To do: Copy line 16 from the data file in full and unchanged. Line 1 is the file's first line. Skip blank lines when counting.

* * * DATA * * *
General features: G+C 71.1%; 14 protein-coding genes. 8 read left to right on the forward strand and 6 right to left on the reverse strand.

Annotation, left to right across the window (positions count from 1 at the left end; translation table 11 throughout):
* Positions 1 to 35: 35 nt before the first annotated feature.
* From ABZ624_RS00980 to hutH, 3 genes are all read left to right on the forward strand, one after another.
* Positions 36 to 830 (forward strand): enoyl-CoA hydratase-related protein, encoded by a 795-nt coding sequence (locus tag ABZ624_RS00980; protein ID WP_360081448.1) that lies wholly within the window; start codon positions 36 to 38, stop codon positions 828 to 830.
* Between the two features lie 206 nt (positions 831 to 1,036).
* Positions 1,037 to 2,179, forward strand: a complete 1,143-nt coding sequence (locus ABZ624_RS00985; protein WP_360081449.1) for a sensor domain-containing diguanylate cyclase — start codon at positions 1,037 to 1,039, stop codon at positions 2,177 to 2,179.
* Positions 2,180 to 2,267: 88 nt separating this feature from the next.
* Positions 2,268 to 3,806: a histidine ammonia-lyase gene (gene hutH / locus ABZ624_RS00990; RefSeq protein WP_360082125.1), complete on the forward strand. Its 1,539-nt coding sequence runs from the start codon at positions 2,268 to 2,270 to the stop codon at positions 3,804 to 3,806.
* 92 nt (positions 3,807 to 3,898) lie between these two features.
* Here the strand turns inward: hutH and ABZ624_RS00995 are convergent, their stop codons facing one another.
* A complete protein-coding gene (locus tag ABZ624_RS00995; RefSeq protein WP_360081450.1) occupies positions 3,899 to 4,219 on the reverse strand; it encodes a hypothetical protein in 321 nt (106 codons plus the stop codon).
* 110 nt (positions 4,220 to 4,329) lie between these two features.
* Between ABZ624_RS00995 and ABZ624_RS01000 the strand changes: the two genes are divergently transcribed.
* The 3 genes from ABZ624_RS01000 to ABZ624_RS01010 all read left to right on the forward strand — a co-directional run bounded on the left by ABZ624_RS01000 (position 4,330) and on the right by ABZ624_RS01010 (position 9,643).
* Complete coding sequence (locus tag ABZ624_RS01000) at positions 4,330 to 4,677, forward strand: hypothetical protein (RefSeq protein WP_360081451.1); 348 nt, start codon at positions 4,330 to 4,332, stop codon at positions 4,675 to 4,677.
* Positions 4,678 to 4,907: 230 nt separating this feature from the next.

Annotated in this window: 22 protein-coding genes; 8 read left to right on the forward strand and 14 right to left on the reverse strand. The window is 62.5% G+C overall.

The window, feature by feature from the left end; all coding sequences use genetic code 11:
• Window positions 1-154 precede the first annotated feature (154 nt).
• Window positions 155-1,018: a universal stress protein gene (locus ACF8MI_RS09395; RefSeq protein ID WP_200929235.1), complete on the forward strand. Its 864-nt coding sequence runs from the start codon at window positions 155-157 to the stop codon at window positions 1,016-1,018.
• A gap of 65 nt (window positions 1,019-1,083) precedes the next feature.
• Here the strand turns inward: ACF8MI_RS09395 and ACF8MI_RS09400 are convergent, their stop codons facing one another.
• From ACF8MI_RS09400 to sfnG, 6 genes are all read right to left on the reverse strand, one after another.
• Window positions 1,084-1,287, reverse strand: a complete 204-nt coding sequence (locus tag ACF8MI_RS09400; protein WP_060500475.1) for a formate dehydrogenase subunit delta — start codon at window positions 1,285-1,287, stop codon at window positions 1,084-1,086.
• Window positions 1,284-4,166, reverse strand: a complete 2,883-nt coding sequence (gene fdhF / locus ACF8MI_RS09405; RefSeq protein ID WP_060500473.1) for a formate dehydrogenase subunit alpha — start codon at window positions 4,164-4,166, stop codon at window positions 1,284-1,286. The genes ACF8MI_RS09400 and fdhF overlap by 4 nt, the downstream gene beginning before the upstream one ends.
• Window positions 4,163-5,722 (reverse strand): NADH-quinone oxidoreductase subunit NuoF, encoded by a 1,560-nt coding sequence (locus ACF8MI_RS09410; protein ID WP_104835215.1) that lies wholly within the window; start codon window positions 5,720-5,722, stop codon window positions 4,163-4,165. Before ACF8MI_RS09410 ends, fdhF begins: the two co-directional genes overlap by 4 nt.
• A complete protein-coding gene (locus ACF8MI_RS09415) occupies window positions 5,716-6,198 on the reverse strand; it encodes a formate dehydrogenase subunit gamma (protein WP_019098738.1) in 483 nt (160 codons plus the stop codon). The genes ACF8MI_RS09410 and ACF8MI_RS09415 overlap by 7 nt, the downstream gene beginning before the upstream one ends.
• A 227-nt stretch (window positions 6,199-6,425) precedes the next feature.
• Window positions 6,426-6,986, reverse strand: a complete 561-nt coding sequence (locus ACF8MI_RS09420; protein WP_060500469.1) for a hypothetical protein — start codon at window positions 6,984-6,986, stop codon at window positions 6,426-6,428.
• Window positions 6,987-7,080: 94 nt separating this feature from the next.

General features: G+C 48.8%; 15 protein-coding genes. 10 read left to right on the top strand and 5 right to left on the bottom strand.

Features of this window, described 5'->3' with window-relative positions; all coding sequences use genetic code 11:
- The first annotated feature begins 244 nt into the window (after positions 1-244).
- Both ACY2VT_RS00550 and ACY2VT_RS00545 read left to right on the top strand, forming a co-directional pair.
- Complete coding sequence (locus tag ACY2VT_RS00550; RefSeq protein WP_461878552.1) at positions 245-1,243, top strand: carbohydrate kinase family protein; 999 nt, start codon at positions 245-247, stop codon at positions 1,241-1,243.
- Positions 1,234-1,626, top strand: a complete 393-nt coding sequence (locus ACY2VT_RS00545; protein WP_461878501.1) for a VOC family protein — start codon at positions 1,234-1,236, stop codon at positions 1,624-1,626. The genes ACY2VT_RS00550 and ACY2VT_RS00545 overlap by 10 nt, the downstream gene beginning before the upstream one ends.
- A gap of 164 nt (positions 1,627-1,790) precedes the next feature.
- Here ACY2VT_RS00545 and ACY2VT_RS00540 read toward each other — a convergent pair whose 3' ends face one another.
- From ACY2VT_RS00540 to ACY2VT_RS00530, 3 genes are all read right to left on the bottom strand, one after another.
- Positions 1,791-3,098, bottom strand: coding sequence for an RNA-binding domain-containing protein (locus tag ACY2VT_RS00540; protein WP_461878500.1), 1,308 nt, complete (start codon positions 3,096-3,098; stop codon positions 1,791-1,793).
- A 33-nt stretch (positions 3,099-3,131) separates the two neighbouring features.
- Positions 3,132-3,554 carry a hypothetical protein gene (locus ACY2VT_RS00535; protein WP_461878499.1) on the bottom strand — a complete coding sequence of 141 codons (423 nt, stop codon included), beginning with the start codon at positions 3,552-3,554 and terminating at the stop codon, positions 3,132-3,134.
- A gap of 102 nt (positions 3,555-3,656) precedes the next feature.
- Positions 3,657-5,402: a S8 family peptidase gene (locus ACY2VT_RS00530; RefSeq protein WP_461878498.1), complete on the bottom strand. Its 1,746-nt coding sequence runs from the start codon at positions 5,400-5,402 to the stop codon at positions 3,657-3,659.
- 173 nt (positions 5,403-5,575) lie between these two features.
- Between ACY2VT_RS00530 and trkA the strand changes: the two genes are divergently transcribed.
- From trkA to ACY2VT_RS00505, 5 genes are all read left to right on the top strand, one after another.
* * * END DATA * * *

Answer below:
* Complete coding sequence (locus tag ABZ624_RS01000) at positions 4,330 to 4,677, forward strand: hypothetical protein (RefSeq protein WP_360081451.1); 348 nt, start codon at positions 4,330 to 4,332, stop codon at positions 4,675 to 4,677.